Fostering a pregnant dog or cat is a great experience to teach children about the miracle of birth, without breeding your own pet and contributing to the overpopulation of dogs and cats in this world!

Foster Homes Needed

Buster is a little over a year old, and is looking for a foster home until Angels of Assisi has some openings in the adoption center. He is good with people and other dogs.

Sky also needs a foster home. He is a big boy at 9 months and already 90 pounds. His family was deployed to Germany, and they tried very hard to bring him along. However, time has run out and Sky cannot go with his family.

Please contact us at 400-2233 or if you can foster for a few weeks.

December 10, 2009

The Supervisor

If you are greeted in the Angels of Assisi lobby by this great guy, don't worry, he has not escaped. Fred was available for adoption for quite some time, and was probably overlooked (no pun intended) because of his strange right eye.

Fred has been now been adopted by the clinic and front desk staff, and during the busy times of the day he curls up on an office chair. When the office is closed to clients, he is out and about- walking on paperwork, stretched out across the front desk, rubbing his cheeks on the computers, and watching everything the staff does with great interest.

We tried getting him into volunteer orientation so he could pitch in and help, but he seems to like his job description just the way it is.


A Fix For Ferals

Pictured below are several feral cats getting ready for surgery at Angels of Assisi.

Feral cats may be brought to Angels of Assisi Monday, Tuesday or Wednesday for spay/neuter and rabies shot. The cost is $25 for feral cats, and $35 for barn cats. All cats MUST be brought in a trap and will be ready for pick up the same afternoon.

Angels of Assisi can loan traps for a $50 deposit (your check will be returned once you bring the trap back).

For some great information on feral cats, and the Trap, Neuter, Release program, please visit


Bringing Home The Bacon

Bacon started out his life as a backyard breeding project that did not prove to be very lucrative. His owners were a little late to cash in on the potbelly pig boom. According to PIGS Sanctuary, here is the history on potbelly pigs in the United States:


Before 1985, just about the only place anyone could see a Vietnamese potbellied pig was in a zoo or an exotic petting farm. However, all that changed in 1985 when Keith Connell, a zoo keeper from Canada, imported 18 Vietnamese potbellied pigs (4 boars, 14 sows) into the United States. This herd -- duped the Con-line -- was imported directly from Vietnam and was distinguished by their black color, swayed back, straight tail, and pronounced pot belly. From this limited gene pool, there are an estimated 200,000 to 500,000 plus potbellied pigs in the United States today and the number is increasing.

Within months, piglets from Connell's herd began showing up at exotic animal auctions and were being touted as the latest exotic house pet. Breeders and promoters of the Vietnamese potbellied pig blitzed the media with stories about this new house "pet" and the potbellied pig boom was on. Breeders were paying upward of $30,000 for a breeding pair and they were producing litters as often as they could to keep up with the demand for piglets. In the beginning stages of this boom, piglets could not be produced quickly enough and potential owners were placed on a waiting list of up to 1 1/2 years. Also, in order to "fill the orders," some breeders began cross-breeding with domestic pigs because these pigs produced larger litters, and people who thought they were purchasing a Vietnamese potbellied pig were, in fact, receiving a potbelly mix.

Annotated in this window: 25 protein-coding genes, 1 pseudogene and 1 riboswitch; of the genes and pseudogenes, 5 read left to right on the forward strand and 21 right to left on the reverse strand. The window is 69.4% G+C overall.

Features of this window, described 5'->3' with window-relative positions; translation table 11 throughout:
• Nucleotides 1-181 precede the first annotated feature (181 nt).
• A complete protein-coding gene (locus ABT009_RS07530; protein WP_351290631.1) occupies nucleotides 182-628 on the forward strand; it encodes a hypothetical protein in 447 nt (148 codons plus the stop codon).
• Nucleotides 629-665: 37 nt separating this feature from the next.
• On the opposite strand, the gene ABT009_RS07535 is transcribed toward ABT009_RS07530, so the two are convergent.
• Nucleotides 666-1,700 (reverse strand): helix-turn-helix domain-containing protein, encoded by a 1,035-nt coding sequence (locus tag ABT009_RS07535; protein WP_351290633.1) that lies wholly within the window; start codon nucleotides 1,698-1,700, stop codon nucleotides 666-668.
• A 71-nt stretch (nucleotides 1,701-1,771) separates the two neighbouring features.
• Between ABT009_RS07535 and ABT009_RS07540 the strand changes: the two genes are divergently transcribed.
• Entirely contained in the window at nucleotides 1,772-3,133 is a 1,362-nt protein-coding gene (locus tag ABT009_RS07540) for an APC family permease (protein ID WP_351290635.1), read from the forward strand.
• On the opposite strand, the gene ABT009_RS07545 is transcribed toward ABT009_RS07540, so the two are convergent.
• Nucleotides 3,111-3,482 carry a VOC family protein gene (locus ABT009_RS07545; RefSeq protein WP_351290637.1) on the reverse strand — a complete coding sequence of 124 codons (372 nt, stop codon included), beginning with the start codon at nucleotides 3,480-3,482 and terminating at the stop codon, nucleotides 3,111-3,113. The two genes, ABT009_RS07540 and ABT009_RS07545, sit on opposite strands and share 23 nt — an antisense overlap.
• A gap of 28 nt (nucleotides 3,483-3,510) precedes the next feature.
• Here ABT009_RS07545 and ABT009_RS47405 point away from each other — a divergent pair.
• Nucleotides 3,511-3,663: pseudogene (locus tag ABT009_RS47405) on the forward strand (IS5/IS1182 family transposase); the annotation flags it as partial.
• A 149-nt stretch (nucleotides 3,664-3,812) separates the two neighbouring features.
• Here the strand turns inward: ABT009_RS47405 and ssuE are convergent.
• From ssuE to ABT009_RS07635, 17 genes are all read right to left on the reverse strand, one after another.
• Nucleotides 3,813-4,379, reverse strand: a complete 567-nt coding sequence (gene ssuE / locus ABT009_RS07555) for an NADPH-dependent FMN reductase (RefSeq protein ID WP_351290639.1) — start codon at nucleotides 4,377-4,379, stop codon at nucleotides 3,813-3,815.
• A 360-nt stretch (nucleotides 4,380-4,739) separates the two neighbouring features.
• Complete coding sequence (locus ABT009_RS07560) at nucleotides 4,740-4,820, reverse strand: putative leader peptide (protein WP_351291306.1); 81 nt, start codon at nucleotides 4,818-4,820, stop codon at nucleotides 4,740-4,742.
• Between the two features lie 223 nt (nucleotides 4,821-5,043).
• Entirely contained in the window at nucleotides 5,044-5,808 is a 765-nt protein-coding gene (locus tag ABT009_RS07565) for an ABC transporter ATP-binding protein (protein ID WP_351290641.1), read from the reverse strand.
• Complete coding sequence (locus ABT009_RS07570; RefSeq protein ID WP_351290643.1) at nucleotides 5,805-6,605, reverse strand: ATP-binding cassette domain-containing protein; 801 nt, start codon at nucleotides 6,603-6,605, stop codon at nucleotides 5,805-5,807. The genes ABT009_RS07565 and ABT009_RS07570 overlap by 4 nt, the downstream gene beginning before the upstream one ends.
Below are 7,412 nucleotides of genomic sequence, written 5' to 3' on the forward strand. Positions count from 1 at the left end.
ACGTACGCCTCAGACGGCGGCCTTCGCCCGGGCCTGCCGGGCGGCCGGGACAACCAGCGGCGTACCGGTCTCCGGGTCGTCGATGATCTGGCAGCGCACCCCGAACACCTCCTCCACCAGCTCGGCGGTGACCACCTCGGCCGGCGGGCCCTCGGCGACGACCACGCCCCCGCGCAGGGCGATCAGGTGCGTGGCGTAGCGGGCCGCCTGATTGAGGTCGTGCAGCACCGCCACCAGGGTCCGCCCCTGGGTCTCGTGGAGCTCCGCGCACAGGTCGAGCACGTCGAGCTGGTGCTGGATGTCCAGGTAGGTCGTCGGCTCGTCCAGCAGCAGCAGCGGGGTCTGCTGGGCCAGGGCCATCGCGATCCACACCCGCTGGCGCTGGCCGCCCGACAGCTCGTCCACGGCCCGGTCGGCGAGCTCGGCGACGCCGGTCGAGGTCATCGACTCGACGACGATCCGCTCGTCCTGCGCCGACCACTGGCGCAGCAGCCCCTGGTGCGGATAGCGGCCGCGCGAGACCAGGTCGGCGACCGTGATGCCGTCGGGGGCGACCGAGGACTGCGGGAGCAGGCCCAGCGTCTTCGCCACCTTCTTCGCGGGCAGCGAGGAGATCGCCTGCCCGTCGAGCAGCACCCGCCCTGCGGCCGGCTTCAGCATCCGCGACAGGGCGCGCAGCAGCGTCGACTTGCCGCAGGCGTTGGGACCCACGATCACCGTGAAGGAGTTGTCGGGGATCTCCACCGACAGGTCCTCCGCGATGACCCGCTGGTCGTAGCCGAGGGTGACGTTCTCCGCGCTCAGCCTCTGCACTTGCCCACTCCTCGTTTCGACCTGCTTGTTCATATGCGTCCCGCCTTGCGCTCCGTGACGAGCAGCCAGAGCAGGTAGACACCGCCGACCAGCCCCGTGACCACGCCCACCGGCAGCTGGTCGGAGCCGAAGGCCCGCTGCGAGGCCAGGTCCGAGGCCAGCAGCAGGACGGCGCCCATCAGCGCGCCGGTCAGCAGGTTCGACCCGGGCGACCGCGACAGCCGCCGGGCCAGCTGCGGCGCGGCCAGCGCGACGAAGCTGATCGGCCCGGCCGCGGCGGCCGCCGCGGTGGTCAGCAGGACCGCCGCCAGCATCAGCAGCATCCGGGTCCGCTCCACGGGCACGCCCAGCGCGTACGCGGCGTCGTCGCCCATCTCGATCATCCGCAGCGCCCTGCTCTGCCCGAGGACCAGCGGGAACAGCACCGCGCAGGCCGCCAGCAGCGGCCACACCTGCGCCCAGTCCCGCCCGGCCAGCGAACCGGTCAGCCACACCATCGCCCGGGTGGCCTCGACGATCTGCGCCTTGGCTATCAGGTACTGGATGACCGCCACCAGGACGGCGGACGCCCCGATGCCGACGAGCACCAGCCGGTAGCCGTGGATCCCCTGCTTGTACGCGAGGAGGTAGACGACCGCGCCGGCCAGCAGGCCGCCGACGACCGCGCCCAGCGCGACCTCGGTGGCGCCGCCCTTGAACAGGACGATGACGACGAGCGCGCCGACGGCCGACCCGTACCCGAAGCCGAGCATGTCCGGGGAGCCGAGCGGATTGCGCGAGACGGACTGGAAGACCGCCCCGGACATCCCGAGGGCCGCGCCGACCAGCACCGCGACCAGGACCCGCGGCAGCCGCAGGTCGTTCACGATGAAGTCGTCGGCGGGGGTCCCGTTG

The people breeding or brokering pet pigs were making thousands of dollars. The initial frenzy of the "pet" pig market enabled people to buy new cars and homes from the direct profit made from a litter of piglets. We recently spoke with an ex-breeder who had purchased her first sow for $4,000.00, bred her, and made $24,000 from her first litter. At this time, it was not unheard of for breeders to receive $10,000 to $15,000 for a single pig. The highest price ever paid for a single pig is a reported $37,000. Today, pet pig owners are advertising their pet pig "free to good home" and are having a difficult time finding a home for the animal.


The last litter of Bacon’s babies went “with some guy” and “were picked up with the mama pig, but they never came back to get Bacon”. So he lived in a shed for several years, shown below.

We are thankful that Bacon made his way to Harmony Farm Sanctuary, and has since been named Billy. (We want bacon to be far from his mind). He is very sweet and one of our most friendly pigs. Billy will eat from your hand and also beg for an ear scratch.

The article from PIGS Sanctuary describes the 10 things that make pigs most happy, and we certainly see it with the pigs at Harmony. We are happy Billy will get to enjoy these simple pleasures as well.

1. Grazing on fresh grass, especially clover.

2. Rooting, especially after a rain storm.

3. Special treats such as apples, cantaloupes, watermelon, and fresh vegetables.

4. Sunbathing

5. Belly rubs and having their butts scratched -- it is their true weakness.

6. Scratching on trees, large rocks, fence posts, and each other.

7. Socializing with other pigs.

8. Wrapping up in blankets or burying themselves in straw during the cold months.

9. Wallowing in mud puddles or wading pools during the hot months.

10. Exploring the woods.

Welcome home, Billy.

Article information taken from PIGS Sanctuary